If there is one thing upon which most Americans can agree in these days after the 2010 electoral season, it is that the influence of money in campaigns is more powerful than ever. Some may even view it as a contaminating force threatening the foundations of our democratic system.
Clearly, it is time for some brave members of Congress to take another run at putting a kink in the hose that waters campaigns. A few good men or women in each party who do not plan to seek re-election should commit to crafting a law that limits spending on elections. A fix is critical.
One redoubt in the battle to hold back the tide of money on the state level was reinforced when the U.S. Supreme Court turned down a request for an injunction seeking to block Maine’s clean election matching fund system. The lawsuit, filed by Republican state Rep. Andre Cushing of Hampden with the help of the James Madison Center for Free Speech and the Maine Heritage Policy Center, sought to eliminate the matching funds and the $750 limit state law put on individual and corporate donors to gubernatorial campaigns. The Oct. 22 high court’s ruling in Cushing v. McKee put an end — for this election cycle, anyway — to the attempt to gut Maine’s clean election law.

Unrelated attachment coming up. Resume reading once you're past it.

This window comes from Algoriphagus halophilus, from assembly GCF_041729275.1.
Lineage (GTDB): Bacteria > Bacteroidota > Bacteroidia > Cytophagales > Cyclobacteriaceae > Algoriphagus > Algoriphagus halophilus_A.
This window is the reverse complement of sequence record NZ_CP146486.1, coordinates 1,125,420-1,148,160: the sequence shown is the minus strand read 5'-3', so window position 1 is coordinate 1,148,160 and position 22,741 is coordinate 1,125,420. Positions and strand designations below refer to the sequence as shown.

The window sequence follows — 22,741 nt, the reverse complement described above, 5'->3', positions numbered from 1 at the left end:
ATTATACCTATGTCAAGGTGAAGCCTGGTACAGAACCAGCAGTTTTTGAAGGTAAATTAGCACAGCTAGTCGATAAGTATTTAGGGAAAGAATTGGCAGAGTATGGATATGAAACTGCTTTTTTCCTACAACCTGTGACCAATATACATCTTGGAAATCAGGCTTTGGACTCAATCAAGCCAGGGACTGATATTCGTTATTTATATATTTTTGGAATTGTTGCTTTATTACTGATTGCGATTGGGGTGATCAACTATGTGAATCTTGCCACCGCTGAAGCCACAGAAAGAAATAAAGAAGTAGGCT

But more battles are expected. Though two high court justices refused to grant the injunction (Justices Stephen Breyer and Anthony Kennedy), two others indicated they would have ruled in favor of the plaintiff if the full case came before them (Justices Antonin Scalia and Samuel Alito). The case proceeds at the lower federal court level.
Meanwhile, the unprecedented expenditures in six Maine Senate races by the Arlington, Va.-based Republican State Leadership-Maine PAC prompted a complaint from the Maine Democratic Party. The Democrats claim the PAC has not met filing deadlines in an attempt to deny Democratic candidates time and matching funds to respond. The state Ethics Commission agreed, but put off a decision on a penalty.
Though these local developments aren’t directly linked to the Supreme Court’s landmark Citizens United v. FEC ruling, which granted corporations the same right to unlimited electoral spending on advertisements that individuals enjoy, the trends are clear.
Ideally, candidates seek to persuade voters. They have and will continue to pander and prevaricate to win support. But when the means to winning votes is first to win financial backing, a hidden layer between candidate and electorate is created. No one knows what promises have been exacted from candidates, stated or implied, when elections are awash with money. Beyond this, donors align with general philosophies, liberal or conservative, knowing what they will get if their side wins. So, elections are often decided by those with the most money to spend, not by those with the best ideas.
A sweeping law or ruling is not likely to resolve the issue. The fight must continue at many levels. But money must not be the currency of our electoral process.